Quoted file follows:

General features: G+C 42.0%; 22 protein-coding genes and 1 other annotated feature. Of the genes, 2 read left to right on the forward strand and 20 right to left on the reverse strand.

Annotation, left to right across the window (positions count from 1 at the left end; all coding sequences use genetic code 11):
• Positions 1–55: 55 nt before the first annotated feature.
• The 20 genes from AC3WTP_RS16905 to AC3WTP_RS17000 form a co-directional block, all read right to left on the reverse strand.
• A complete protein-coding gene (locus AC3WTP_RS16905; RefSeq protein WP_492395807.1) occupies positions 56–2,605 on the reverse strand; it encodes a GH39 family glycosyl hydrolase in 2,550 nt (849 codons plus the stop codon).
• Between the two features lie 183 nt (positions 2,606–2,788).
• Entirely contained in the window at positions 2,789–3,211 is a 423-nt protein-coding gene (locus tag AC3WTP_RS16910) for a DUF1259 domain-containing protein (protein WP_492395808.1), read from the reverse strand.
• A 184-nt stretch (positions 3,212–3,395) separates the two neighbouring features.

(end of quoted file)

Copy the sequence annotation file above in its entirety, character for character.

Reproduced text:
General features: G+C 42.0%; 22 protein-coding genes and 1 other annotated feature. Of the genes, 2 read left to right on the forward strand and 20 right to left on the reverse strand.

Annotation, left to right across the window (positions count from 1 at the left end; all coding sequences use genetic code 11):
• Positions 1–55: 55 nt before the first annotated feature.
• The 20 genes from AC3WTP_RS16905 to AC3WTP_RS17000 form a co-directional block, all read right to left on the reverse strand.
• A complete protein-coding gene (locus AC3WTP_RS16905; RefSeq protein WP_492395807.1) occupies positions 56–2,605 on the reverse strand; it encodes a GH39 family glycosyl hydrolase in 2,550 nt (849 codons plus the stop codon).
• Between the two features lie 183 nt (positions 2,606–2,788).
• Entirely contained in the window at positions 2,789–3,211 is a 423-nt protein-coding gene (locus tag AC3WTP_RS16910) for a DUF1259 domain-containing protein (protein WP_492395808.1), read from the reverse strand.
• A 184-nt stretch (positions 3,212–3,395) separates the two neighbouring features.